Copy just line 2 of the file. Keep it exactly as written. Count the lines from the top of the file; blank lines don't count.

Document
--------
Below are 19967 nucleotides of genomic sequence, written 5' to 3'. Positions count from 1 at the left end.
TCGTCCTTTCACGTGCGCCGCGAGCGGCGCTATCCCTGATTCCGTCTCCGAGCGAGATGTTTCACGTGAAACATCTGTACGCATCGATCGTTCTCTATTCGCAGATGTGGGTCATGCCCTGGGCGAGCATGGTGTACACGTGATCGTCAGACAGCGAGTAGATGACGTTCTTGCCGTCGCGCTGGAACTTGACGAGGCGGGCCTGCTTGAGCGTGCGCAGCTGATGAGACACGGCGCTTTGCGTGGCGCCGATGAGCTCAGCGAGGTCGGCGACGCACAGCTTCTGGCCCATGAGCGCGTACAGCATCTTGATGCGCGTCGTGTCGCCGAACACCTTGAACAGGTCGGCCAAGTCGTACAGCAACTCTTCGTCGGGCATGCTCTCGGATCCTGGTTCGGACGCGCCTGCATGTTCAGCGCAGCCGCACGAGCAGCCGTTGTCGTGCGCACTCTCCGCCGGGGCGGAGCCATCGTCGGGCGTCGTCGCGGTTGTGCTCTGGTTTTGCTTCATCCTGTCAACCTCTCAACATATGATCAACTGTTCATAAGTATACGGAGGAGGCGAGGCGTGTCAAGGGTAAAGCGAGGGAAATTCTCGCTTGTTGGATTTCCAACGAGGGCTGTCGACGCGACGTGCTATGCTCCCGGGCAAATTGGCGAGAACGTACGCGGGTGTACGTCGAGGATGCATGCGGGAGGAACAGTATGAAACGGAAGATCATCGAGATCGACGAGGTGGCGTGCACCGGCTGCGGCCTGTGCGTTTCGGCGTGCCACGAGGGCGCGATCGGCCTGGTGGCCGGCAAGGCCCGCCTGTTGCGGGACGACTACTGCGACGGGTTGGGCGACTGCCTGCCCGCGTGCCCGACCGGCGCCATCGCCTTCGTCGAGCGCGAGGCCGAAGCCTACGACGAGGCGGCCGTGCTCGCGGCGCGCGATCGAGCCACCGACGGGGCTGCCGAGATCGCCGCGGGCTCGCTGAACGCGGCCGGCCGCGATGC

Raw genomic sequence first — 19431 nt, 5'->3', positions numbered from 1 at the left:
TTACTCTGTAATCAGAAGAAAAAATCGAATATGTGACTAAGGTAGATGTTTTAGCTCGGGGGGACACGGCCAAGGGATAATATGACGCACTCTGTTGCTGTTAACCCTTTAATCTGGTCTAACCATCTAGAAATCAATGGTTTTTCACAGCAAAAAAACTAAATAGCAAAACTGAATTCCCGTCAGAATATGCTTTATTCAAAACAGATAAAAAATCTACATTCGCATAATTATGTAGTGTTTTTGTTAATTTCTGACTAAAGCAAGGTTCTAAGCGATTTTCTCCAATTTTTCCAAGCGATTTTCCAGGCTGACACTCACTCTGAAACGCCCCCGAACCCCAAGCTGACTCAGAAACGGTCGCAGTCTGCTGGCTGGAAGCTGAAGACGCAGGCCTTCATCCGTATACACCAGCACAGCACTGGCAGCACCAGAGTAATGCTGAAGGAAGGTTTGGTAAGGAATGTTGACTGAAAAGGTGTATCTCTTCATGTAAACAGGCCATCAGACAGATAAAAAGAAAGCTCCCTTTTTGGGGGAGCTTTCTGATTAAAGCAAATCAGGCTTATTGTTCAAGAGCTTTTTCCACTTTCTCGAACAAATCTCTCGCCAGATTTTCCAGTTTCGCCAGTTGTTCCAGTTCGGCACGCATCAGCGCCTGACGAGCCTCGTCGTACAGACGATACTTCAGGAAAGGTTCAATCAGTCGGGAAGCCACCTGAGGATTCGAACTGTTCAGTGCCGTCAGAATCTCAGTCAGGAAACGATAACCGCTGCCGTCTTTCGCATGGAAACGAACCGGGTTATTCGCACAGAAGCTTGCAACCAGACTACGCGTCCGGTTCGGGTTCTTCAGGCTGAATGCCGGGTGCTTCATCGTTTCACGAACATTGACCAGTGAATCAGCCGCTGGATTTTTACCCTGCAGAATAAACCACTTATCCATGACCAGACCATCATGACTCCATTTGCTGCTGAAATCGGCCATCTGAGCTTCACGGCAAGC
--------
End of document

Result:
TCGTCCTTTCACGTGCGCCGCGAGCGGCGCTATCCCTGATTCCGTCTCCGAGCGAGATGTTTCACGTGAAACATCTGTACGCATCGATCGTTCTCTATTCGCAGATGTGGGTCATGCCCTGGGCGAGCATGGTGTACACGTGATCGTCAGACAGCGAGTAGATGACGTTCTTGCCGTCGCGCTGGAACTTGACGAGGCGGGCCTGCTTGAGCGTGCGCAGCTGATGAGACACGGCGCTTTGCGTGGCGCCGATGAGCTCAGCGAGGTCGGCGACGCACAGCTTCTGGCCCATGAGCGCGTACAGCATCTTGATGCGCGTCGTGTCGCCGAACACCTTGAACAGGTCGGCCAAGTCGTACAGCAACTCTTCGTCGGGCATGCTCTCGGATCCTGGTTCGGACGCGCCTGCATGTTCAGCGCAGCCGCACGAGCAGCCGTTGTCGTGCGCACTCTCCGCCGGGGCGGAGCCATCGTCGGGCGTCGTCGCGGTTGTGCTCTGGTTTTGCTTCATCCTGTCAACCTCTCAACATATGATCAACTGTTCATAAGTATACGGAGGAGGCGAGGCGTGTCAAGGGTAAAGCGAGGGAAATTCTCGCTTGTTGGATTTCCAACGAGGGCTGTCGACGCGACGTGCTATGCTCCCGGGCAAATTGGCGAGAACGTACGCGGGTGTACGTCGAGGATGCATGCGGGAGGAACAGTATGAAACGGAAGATCATCGAGATCGACGAGGTGGCGTGCACCGGCTGCGGCCTGTGCGTTTCGGCGTGCCACGAGGGCGCGATCGGCCTGGTGGCCGGCAAGGCCCGCCTGTTGCGGGACGACTACTGCGACGGGTTGGGCGACTGCCTGCCCGCGTGCCCGACCGGCGCCATCGCCTTCGTCGAGCGCGAGGCCGAAGCCTACGACGAGGCGGCCGTGCTCGCGGCGCGCGATCGAGCCACCGACGGGGCTGCCGAGATCGCCGCGGGCTCGCTGAACGCGGCCGGCCGCGATGC